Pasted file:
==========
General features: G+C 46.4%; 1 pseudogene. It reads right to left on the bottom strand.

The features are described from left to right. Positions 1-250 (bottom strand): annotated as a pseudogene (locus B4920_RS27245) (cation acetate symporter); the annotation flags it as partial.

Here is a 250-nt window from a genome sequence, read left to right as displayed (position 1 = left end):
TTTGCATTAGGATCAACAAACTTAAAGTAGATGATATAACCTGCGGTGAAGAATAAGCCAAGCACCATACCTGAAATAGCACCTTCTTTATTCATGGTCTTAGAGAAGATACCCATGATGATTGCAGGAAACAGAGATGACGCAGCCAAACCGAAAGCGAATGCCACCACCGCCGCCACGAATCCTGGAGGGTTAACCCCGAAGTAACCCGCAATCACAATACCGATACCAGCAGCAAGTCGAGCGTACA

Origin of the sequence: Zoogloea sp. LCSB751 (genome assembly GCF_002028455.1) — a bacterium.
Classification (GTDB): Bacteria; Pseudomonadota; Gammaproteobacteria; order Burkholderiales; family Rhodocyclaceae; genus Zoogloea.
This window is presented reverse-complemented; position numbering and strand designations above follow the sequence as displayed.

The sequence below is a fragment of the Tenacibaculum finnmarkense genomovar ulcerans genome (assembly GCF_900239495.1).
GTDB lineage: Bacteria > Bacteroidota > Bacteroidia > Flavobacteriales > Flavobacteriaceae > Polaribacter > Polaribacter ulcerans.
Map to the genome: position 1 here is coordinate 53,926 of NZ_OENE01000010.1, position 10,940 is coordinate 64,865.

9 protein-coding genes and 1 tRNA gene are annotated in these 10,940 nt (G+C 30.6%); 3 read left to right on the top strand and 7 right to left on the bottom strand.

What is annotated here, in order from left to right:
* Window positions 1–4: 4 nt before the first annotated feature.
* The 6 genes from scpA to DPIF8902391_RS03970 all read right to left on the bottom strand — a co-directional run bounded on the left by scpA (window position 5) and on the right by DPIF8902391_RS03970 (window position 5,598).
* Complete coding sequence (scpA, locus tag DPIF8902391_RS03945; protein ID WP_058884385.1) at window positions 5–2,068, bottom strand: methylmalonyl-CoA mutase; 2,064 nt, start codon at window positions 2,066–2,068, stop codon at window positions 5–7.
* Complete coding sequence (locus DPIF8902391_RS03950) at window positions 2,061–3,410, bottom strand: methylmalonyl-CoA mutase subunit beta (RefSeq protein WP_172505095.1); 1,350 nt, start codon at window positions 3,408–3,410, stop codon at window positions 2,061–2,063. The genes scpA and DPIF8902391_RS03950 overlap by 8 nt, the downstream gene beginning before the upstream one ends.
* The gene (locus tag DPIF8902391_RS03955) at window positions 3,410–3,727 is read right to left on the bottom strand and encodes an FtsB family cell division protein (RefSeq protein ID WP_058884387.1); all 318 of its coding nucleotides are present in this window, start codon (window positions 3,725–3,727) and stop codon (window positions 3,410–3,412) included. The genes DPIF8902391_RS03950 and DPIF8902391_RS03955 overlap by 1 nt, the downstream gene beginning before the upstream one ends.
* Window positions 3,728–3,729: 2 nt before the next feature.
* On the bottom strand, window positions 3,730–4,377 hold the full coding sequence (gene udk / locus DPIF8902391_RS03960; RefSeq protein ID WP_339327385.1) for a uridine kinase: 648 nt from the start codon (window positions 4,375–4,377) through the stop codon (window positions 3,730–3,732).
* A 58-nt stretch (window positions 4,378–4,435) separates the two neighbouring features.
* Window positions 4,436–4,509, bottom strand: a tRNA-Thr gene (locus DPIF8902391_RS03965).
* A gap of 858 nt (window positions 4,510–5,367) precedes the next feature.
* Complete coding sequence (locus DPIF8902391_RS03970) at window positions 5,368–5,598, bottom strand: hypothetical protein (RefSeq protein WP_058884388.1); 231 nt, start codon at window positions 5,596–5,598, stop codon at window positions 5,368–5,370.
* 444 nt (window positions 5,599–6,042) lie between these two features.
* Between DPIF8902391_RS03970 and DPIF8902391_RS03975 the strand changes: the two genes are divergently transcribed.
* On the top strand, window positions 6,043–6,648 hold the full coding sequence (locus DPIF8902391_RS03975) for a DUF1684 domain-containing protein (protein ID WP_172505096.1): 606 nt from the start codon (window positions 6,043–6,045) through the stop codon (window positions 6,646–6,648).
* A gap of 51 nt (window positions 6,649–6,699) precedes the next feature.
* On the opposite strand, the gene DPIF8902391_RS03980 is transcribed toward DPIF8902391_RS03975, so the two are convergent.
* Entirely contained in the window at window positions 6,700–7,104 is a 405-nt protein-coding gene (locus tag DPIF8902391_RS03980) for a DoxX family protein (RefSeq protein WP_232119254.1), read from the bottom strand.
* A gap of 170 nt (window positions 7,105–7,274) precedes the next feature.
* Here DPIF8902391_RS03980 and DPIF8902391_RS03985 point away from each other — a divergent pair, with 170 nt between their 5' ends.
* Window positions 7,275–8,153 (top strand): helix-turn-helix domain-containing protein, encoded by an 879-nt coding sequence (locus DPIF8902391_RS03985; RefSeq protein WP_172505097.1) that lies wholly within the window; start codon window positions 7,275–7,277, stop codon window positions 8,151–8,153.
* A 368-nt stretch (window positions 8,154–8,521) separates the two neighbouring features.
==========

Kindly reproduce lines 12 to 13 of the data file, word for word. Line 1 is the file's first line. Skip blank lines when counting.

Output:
What is annotated here, in order from left to right:
* Window positions 1–4: 4 nt before the first annotated feature.